5. Newford Part 1 - Keeping this the same. I've been enjoying these books. 
  6. Austen Challenge - Keeping the same. 
  7. Year of Wonder - Deleting entirely. I love listening to the music, but there's been some other mental health tracks I've been listening to instead during the time I'd be doing this. I still listen to the music when I have the time, but I'm more focused on the other tracks. 
I've already gone through my various lists and decided what books I'm going to focus on. That comes out to 17 books between now and the end of December. On top of that, I have plenty of other books from said lists so that if I now end up whipping through these, I have more to read as I want. 

Monday, July 29, 2019

LOTR July Update

I got through chapter 9 and am now back on track with this challenge!

I mentioned in my Fellowship Review that I didn't make it through reading these last time I tried. Two Towers is where I failed last time. More specifically, Chapter 7: Helm's Deep is where I quit last time. How do I know? I almost quit this time too. So much battle and I just don't care. 

Chapters 1 - 6 were really entertaining though. I particularly enjoyed the bits with the Ents. Don't be hasty. I whipped through those so quickly... and then Helm's Deep...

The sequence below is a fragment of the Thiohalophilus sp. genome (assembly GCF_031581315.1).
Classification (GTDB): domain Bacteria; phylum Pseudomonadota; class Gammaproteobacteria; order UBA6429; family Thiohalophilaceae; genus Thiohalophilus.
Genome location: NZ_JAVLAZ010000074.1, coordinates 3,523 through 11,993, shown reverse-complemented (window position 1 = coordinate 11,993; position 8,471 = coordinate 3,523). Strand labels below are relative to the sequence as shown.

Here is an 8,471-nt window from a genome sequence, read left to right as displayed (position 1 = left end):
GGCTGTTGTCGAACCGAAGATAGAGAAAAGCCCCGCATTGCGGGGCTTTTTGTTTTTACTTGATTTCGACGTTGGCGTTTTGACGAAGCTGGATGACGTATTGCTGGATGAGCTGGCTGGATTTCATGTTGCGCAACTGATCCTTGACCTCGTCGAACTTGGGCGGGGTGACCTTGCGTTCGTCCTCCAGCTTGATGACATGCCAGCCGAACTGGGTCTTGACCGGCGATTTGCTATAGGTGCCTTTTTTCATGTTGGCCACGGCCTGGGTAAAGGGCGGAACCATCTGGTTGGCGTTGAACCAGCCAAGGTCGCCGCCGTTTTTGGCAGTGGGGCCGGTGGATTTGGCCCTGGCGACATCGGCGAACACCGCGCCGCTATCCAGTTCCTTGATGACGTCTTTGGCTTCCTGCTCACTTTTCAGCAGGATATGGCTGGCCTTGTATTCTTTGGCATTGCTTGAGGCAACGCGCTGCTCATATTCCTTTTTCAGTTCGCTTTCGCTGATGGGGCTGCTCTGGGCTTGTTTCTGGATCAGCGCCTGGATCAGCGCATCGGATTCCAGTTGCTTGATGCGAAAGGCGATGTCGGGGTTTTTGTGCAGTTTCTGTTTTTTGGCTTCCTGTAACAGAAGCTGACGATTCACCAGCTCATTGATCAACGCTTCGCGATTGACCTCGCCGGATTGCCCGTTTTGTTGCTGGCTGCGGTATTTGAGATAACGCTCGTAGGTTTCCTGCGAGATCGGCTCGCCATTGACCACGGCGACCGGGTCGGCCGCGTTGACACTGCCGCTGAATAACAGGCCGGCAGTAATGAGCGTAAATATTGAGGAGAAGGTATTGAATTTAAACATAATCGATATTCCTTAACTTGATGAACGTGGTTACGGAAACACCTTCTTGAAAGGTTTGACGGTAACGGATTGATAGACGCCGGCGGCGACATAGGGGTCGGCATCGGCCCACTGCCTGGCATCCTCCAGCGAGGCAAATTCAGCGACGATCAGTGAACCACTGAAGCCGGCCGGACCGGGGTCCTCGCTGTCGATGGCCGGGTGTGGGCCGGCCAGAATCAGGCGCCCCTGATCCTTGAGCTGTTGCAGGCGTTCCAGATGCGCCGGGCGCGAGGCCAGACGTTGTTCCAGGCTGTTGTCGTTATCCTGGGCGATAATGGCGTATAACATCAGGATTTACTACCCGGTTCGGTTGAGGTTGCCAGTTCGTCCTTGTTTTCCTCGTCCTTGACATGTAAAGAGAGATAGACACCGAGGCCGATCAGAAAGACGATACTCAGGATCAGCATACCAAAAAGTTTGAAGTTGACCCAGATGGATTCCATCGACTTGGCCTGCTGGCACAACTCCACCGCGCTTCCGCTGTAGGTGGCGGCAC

And then I finished chapters 8 and 9 fairly quickly.

I did appreciate the banter between Gimli and Legolas. I thought the kill counts were made up for the movies and was pleasantly surprised to find them in the text!

On another note, I've started playing Dungeons and Dragons again. (Last I played I was in high school. Now I'm the DM.) I can really see how much these books influenced Gary Gyrax when he developed the system. I'm still at the point where I read the Players Handbook over and over and over to try and keep the ideas in my head. The other day I had just read an Aragorn heavy passage in the Two Towers. That night, I was reading up on Rangers in the Players Handbook and realized that all the feats and skills etc are exactly the things Aragorn was doing in the book. The Woodelves are clearly Legolas. The best example was in our game, one of my players, a dwarf, was busy talking about rocks. Waxing poetical about rocks in such a way that he failed a perception check. A couple nights later, I read about Gimli waxing poetical about rocks. 

I only spent a little time in Unfinished Tales of Middle Earth this time. They were mainly more information on the battles at the Fords of Isen that happen between Theodred and the Orcs of Saruman. Might be nice for the one who really wants to know everything, but not necessary for me.